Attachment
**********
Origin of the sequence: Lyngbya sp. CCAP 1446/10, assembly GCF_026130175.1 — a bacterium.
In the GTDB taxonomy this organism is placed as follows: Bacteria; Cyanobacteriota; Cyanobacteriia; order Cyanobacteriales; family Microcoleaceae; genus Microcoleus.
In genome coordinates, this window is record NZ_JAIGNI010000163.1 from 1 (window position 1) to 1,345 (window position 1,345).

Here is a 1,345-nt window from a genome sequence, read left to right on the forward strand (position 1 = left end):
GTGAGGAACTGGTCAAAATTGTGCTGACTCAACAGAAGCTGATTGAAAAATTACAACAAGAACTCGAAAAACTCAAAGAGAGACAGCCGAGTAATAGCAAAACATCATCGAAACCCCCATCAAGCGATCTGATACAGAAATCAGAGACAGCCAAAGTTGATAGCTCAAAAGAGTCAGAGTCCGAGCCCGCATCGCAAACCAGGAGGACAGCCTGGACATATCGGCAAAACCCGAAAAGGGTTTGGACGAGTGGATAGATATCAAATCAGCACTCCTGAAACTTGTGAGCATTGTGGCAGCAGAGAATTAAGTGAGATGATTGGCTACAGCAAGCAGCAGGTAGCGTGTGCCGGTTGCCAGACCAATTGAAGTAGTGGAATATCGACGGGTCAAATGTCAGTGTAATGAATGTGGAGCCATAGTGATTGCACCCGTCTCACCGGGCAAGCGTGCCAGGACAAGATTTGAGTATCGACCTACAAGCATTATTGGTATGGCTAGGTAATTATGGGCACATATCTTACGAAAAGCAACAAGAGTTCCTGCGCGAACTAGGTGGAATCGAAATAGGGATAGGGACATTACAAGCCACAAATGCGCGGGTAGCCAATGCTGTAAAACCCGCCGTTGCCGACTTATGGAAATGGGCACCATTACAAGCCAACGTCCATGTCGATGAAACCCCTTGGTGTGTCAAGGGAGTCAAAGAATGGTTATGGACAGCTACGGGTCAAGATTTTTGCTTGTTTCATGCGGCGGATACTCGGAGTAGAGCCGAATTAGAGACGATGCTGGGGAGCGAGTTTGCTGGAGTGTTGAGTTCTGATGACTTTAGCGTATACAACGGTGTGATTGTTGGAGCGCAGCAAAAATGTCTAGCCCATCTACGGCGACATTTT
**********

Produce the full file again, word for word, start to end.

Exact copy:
Origin of the sequence: Lyngbya sp. CCAP 1446/10, assembly GCF_026130175.1 — a bacterium.
In the GTDB taxonomy this organism is placed as follows: Bacteria; Cyanobacteriota; Cyanobacteriia; order Cyanobacteriales; family Microcoleaceae; genus Microcoleus.
In genome coordinates, this window is record NZ_JAIGNI010000163.1 from 1 (window position 1) to 1,345 (window position 1,345).

Here is a 1,345-nt window from a genome sequence, read left to right on the forward strand (position 1 = left end):
GTGAGGAACTGGTCAAAATTGTGCTGACTCAACAGAAGCTGATTGAAAAATTACAACAAGAACTCGAAAAACTCAAAGAGAGACAGCCGAGTAATAGCAAAACATCATCGAAACCCCCATCAAGCGATCTGATACAGAAATCAGAGACAGCCAAAGTTGATAGCTCAAAAGAGTCAGAGTCCGAGCCCGCATCGCAAACCAGGAGGACAGCCTGGACATATCGGCAAAACCCGAAAAGGGTTTGGACGAGTGGATAGATATCAAATCAGCACTCCTGAAACTTGTGAGCATTGTGGCAGCAGAGAATTAAGTGAGATGATTGGCTACAGCAAGCAGCAGGTAGCGTGTGCCGGTTGCCAGACCAATTGAAGTAGTGGAATATCGACGGGTCAAATGTCAGTGTAATGAATGTGGAGCCATAGTGATTGCACCCGTCTCACCGGGCAAGCGTGCCAGGACAAGATTTGAGTATCGACCTACAAGCATTATTGGTATGGCTAGGTAATTATGGGCACATATCTTACGAAAAGCAACAAGAGTTCCTGCGCGAACTAGGTGGAATCGAAATAGGGATAGGGACATTACAAGCCACAAATGCGCGGGTAGCCAATGCTGTAAAACCCGCCGTTGCCGACTTATGGAAATGGGCACCATTACAAGCCAACGTCCATGTCGATGAAACCCCTTGGTGTGTCAAGGGAGTCAAAGAATGGTTATGGACAGCTACGGGTCAAGATTTTTGCTTGTTTCATGCGGCGGATACTCGGAGTAGAGCCGAATTAGAGACGATGCTGGGGAGCGAGTTTGCTGGAGTGTTGAGTTCTGATGACTTTAGCGTATACAACGGTGTGATTGTTGGAGCGCAGCAAAAATGTCTAGCCCATCTACGGCGACATTTT